By Joel Wittnebel/The Oshawa Express
When it comes to proposed developments near Oshawa’s waterfront, something doesn’t add up – at least that’s the thinking for a group of residents now calling for an independent peer review of a series of consultant reports associated with the proposal.
“We do believe that there was a lot of information that was left out of the reports. It seems that they did the bare minimum according to the laws that pertain to these sorts of reports and applications to municipalities,” says Szanne McNutt with the resident activist group Stop the Sprawl.
The current proposals from Graywood Developments include Block A, a 1.12-hectare wedge of land directly on the corner of Phillip Murray Avenue and Park Road South, with plans to place eight block townhouses with a total of 56 dwellings and 132 parking spaces on the site; and Block B, a much larger proposal for a nearly 26-acre site sitting directly on the waterfront of Lake Ontario, south of Renaissance Drive and west of Park Road South. Block B could see 216 units erected on the site, including 184 single detached dwellings and 32 semi-detached units.
In order for the project to move ahead, the land must be rezoned from its current urban reserve status to a residential zoning. As support for its proposal, Graywood commissioned a series of consultants to study the land and analyze everything from erosion to wildlife to hydrogeological formations, archaeological significance and other environmental impacts.
For McNutt and Stop the Sprawl, the biggest weakness in the proposal is the environmental report, which she says does very little to represent the biodiversity and wildlife at the waterfront site. Following the release of the document, images of deer, owls and other wildlife on the lands flooded social media. The data, gathered between June and August of 2016, also does not account for the monarch butterfly, a common site during the spring months.
Flaws have also been pointed out in the consultant reports regarding the hydrogeological investigation, which analyzed the groundwater conditions and appears to be incomplete, and the erosion hazard assessment, which appeared to incorrectly state just how far back the development needed to be.
And according to McNutt, it doesn’t end there.
“We’re not done yet. There’s still some other stuff and other comments that we’ll be collecting and we’ll be relaying as well,” she says. “The idea is, if we can convince them to do a peer review, it will do two things – it will stall them for probably another year and it will cost the developer money and the longer we stall and the more we cost the developer money, the greater the chances are that they’ll give up and walk away.”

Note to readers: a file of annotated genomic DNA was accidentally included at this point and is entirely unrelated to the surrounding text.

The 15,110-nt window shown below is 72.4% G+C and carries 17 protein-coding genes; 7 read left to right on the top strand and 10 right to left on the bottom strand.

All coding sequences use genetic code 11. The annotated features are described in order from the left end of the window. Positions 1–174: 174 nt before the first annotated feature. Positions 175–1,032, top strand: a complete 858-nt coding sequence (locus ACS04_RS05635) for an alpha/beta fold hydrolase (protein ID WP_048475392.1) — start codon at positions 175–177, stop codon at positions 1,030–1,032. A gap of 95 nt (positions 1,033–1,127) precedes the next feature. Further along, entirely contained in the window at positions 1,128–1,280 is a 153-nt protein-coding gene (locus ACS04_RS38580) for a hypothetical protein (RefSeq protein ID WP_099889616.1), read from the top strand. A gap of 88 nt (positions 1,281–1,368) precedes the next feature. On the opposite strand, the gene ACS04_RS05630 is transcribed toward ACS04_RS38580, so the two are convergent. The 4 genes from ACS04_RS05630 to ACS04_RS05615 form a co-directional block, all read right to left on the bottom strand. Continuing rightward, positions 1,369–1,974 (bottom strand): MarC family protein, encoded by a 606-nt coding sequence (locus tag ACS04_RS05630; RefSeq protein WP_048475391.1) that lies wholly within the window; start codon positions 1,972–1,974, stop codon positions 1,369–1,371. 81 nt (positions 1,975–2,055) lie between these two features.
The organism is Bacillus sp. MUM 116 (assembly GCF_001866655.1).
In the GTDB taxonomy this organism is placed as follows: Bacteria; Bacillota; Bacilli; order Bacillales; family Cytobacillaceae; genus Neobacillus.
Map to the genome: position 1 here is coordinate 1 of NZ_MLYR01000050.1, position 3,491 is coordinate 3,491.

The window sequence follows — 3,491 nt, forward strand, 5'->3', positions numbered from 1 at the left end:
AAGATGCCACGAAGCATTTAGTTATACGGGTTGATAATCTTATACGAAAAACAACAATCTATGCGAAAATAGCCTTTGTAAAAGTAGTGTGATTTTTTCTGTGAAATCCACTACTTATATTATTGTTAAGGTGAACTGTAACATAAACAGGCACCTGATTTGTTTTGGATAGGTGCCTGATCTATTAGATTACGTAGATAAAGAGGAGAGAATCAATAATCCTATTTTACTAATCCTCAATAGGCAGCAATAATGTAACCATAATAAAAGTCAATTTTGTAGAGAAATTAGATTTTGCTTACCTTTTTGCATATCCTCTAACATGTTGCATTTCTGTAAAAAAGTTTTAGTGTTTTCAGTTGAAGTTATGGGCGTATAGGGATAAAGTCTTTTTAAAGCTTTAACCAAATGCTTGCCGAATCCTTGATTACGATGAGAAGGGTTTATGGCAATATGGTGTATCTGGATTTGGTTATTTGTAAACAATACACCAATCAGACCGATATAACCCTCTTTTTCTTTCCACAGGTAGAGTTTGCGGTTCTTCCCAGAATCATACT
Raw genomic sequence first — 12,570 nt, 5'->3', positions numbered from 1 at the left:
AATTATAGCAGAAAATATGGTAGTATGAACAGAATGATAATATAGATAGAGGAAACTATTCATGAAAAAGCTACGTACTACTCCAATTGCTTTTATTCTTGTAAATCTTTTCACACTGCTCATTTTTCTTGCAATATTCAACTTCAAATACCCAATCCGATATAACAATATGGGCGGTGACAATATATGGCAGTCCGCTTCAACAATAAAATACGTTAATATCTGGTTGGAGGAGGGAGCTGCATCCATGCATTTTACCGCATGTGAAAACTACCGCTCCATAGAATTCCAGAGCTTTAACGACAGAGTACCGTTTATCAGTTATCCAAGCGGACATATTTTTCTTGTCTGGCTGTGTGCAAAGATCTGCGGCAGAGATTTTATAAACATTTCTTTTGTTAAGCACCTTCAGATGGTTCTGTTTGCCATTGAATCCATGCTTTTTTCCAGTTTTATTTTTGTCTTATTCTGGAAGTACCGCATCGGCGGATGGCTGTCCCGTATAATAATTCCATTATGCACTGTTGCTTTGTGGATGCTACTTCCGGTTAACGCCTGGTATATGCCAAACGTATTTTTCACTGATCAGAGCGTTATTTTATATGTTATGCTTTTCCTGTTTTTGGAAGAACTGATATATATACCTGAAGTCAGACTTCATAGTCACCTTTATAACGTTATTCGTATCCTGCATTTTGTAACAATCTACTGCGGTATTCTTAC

According to Ryan Guetter, the lead consultant for Graywood, all the reports completed by the developer were done in accordance with guidelines set out by planning staff and through “application pre-consultation.”
“We have let city staff know that we have no issues with sharing these reports with interested parties as we continue to work our way through the planning process, which will include addressing comments received on the reports by departments and agencies,” Guetter states in an emailed response to questions from The Oshawa Express.
Previously, the development also drew the ire of the nearby GM General Assembly, which wrote a letter claiming the development of Block A could handcuff any further expansion on the southern edge of its location. Now, Unifor Local 222, the union representing a large portion of the plant’s employees, has joined the fray as a letter from Colin James, the union’s president, states the union opposes the development “as currently described.”
“We are concerned the report has made assumptions about General Motors Canada and its operations in Oshawa and has assumed the facility will never be modified from its current configuration,” James writes. “It appears Graywood’s proposal may restrict General Motors in obtaining new or additional product for its Oshawa complex.”
According to Warren Munro, the city’s director of planning services, such a peer review can be requested by city staff and billed back to the developer.
“We do peer review documents when there is a determined need to do so and yes we would charge that back to the developer,” he says. “It is 100 per cent cost recovery.”
He adds that those decisions would be completed at a staff level without going to council, but no such requests have been made up to this point.
“Not as yet, we’re still reviewing the information that has been submitted to determine whether there is a need to,” he says.
Munro was hesitant to guess when an update would be coming forward.
“We will continue to process it in our normal manner.”